​A few weeks ago, I took a look at Arsenal’s first few games through a statistical lens: I introduced a luck rating called PDO, broke it down offensively and defensively, and concluded that Arsenal had been extremely unlucky during their first four matches and fully expected those numbers to drastically improve over the coming weeks. Let’s look at where we stand now:


To recap, PDO is a largely regressive statistic, implying that there is a high luck factor to it. However, we also established how the top clubs in any given league should out-perform PDO: with better than average strikers and keepers, their PDO should be above the 100 league average. When we examined the first few matches, Arsenal was at a shocking 79.5 – this would have been the lowest EPL PDO in over five years. ​

Not surprisingly, the Gunners now find themselves at a respectable 94.2, just below the league average. Starting at such a low point, it is not surprising to find them still below 100, and we can reasonably expect them to continue to climb closer to 100 and even surpass as the league rolls on. Arsenal has averaged a PDO of 108 over the past five seasons.

​So clearly improvements have been made. When we examined the stat last time, we looked at three numbers that make up PDO: save percentage, finishing rate, and goal rate. Save percentage is straight forward, while finishing rate is the percentage of all shots that go in, with goal rate being the percentage of shots on target that go in. Leagues averages are 68%, 10%, and 31% respectively. ​

Cech’s save percentage has sky rocketed from 54.5% to 69.2% - above league average and closing in on his 72% career average with Arsenal. The finishing rate has rose from 9% to 13% - again, above the league average. Goal Rate is right at the average at 31%, up from 25%. None of this is surprising: Arsenal is a better than average team and therefore should have better than average PDO. They are still below it now – mostly due to a small sample size and higher-than-sustainable numbers from some clubs - but everything is headed in the right direction.


Power rankings are a popular way to order teams, though almost always it is extremely arbitrary and often comes down to a matter of opinion. In this section, I’ll look at a more statistical approach to judge teams. I’m including a variety of statistics, but I’ll focus on three main “sections” of numbers to avoid over-explaining the methodology here. ​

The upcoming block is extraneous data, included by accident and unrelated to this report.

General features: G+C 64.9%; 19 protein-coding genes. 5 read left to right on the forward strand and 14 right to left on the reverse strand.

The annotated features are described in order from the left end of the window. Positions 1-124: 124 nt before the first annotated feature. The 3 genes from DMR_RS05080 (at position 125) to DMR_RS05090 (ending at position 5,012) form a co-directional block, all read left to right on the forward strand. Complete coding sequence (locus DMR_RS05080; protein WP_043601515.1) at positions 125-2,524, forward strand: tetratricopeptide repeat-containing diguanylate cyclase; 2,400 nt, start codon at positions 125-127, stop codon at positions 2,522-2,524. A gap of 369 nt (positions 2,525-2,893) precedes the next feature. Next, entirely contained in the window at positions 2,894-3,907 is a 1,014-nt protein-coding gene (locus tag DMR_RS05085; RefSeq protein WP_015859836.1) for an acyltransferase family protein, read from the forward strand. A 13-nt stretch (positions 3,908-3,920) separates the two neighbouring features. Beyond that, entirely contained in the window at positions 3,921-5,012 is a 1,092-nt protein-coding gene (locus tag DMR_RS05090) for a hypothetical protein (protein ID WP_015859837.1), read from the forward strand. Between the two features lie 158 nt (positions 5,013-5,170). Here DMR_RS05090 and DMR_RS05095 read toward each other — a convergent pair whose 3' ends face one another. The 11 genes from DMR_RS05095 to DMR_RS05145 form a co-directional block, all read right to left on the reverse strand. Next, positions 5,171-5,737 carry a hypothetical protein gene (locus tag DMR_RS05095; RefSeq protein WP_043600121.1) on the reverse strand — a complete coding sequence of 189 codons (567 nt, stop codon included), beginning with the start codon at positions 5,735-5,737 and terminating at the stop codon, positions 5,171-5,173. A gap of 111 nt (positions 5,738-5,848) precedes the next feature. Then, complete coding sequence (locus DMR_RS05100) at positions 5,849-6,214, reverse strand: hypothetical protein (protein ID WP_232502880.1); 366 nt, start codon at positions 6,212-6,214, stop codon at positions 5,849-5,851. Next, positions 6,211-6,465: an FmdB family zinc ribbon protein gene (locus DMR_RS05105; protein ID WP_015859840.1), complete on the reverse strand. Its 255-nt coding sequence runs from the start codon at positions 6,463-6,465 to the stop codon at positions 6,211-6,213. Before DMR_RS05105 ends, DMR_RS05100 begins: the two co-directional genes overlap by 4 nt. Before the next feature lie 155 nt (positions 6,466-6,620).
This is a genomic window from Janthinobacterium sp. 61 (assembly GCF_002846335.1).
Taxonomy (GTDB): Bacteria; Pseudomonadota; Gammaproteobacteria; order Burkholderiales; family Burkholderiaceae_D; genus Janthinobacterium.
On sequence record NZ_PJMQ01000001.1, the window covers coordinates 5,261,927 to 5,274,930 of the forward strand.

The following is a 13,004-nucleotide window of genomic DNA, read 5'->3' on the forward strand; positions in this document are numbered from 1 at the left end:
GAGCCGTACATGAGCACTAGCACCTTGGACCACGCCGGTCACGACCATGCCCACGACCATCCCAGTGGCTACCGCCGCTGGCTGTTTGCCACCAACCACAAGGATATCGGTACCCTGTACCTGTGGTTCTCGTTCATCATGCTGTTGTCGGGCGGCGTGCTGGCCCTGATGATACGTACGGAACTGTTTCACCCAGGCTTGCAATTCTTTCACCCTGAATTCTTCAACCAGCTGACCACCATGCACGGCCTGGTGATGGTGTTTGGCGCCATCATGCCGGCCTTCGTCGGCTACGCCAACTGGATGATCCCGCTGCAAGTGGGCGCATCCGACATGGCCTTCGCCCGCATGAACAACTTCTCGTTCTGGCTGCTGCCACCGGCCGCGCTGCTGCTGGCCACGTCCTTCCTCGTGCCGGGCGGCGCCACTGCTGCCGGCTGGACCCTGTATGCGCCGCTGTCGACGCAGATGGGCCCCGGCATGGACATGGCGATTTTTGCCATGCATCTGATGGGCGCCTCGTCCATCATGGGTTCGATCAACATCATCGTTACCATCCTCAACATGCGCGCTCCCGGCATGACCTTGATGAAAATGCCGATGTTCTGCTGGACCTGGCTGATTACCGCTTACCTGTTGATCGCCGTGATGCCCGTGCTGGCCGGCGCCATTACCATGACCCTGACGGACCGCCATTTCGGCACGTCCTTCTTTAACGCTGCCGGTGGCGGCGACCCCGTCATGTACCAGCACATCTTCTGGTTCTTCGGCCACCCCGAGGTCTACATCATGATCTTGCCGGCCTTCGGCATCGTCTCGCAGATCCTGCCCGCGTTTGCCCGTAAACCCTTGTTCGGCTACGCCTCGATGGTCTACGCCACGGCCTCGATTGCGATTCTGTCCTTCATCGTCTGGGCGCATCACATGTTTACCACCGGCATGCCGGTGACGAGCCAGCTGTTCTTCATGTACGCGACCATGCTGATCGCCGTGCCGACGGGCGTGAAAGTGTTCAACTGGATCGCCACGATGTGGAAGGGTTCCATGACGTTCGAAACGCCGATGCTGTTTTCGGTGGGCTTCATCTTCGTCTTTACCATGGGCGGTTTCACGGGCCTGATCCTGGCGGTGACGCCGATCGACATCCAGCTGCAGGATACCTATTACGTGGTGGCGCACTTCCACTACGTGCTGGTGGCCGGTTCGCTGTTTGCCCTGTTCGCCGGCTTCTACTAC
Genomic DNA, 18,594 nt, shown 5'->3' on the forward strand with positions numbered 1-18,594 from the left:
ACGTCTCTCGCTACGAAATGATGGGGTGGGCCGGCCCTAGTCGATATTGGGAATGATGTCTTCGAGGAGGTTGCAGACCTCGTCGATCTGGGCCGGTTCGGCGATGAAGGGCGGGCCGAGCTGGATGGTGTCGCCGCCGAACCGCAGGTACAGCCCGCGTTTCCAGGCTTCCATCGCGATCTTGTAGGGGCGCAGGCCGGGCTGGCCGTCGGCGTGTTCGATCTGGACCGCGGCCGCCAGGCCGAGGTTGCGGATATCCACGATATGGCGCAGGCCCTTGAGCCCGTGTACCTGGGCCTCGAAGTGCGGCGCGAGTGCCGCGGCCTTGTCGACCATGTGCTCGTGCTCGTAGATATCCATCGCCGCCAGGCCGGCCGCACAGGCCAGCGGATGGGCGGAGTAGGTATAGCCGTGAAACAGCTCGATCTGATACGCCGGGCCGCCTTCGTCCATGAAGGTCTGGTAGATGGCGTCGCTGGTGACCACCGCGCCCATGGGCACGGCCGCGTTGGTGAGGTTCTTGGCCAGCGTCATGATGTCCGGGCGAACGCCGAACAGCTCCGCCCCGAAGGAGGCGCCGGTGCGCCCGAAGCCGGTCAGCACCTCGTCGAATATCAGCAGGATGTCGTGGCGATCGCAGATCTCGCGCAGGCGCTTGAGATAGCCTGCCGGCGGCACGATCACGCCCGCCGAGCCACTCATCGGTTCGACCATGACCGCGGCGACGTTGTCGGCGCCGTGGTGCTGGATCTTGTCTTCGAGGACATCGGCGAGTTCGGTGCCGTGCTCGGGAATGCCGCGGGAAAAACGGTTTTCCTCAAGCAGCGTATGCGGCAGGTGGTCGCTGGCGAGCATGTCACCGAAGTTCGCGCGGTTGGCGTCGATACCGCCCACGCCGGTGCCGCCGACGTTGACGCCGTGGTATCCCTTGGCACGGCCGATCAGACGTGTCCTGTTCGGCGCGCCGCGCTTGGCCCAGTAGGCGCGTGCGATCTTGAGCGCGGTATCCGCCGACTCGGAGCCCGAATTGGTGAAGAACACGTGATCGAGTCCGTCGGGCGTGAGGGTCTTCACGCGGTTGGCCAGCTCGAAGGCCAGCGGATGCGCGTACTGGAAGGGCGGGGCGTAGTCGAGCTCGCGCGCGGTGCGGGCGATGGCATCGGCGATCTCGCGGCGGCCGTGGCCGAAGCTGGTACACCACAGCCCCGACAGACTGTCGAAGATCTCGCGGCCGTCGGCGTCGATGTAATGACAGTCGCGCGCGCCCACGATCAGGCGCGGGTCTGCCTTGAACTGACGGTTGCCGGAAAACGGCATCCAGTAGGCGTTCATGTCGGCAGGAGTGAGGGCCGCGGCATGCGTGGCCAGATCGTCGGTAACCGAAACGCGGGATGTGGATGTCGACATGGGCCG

PDO is included. Yes, it does have a high correlation to luck, however it’s also worth noting that good teams tend to over-perform it, while bad teams underperform. These aren’t hard and fast rules, but PDO does a good job at explaining what has happened when other numbers may struggle. ​

Also included is shot ratio. Shot ratio has been a staple of the statistics of football for some time because it is simple and obvious: if you shoot more times than your opponent, you should score more often. Clearly the quality of shots is important (I’ll discuss that in a minute), but as a broad statement, it will be true more often than not. ​

Our third and final section focuses on shot quality: are we getting good opportunities and forcing our opponents into low percentage chances? This ties everything up nicely and makes these rankings easy and logical: are we getting more shots than our opponent, with better quality chances, and scoring more of those chances? In total, there are 23 inputs for this formula.


To start, Arsenal checks in 5th. Considering that is also their place in the table, this is an encouraging start. In fact, our top three in the power rankings are exactly like the table: Manchester City, United, and Spurs. We also have two of the three clubs currently in the relegation zone in the bottom three: Swansea and Crystal Palace. There’s significant correlation between the league table and these rankings. There is only one significant outlier in the comparisons: Burnley currently checks in at 6th in the league, yet next-to-last in the rankings. They are being outshot nearly two and half times their output and long term this is not sustainable to stay in the top half. ​

It also tells us some things that you could probably assume if you have been watching: the Manchester clubs are a class above the rest of the league, coming in rated significantly higher than even third place Spurs. Also, there’s a large gap between the top seven – which includes the aforementioned clubs, Liverpool, Chelsea, and Newcastle – and everyone else. Burnley and Watford are unlikely to keep their form up, and a European spot seems unlikely. Finally, Swansea and Crystal Palace are performing like two of the worst clubs in the history of the league. In fact, through predictive modeling, we give these clubs a COMBINED 12% chance to stay up. ​

The predictive modeling gives these rankings a lot more value. Currently, Arsenal has a 5.4 rating – technically this is on a 10 point scale, but the highest score over the past six years in the EPL would be a 6.3 for Man City in 2013-14. Additionally, every club with a 5.4 or higher has finished in the top four in their respective season. The sample size here is still small – the Manchester clubs both have ratings above 7, with City at 7.4. In all likelihood, these numbers are unlikely to hold over 38 matches, but there is plenty of early indication of who the real contenders are.


Fifth seems like an appropriate spot for the Gunners. After dropped points to start the year, the turning point seemed to be the Liverpool blow out. Since, they have won six of seven matches across all competitions, with the only dropped points being a road draw with Chelsea. If this continues, a top four finish seems likely and the Europa League title is a possibility.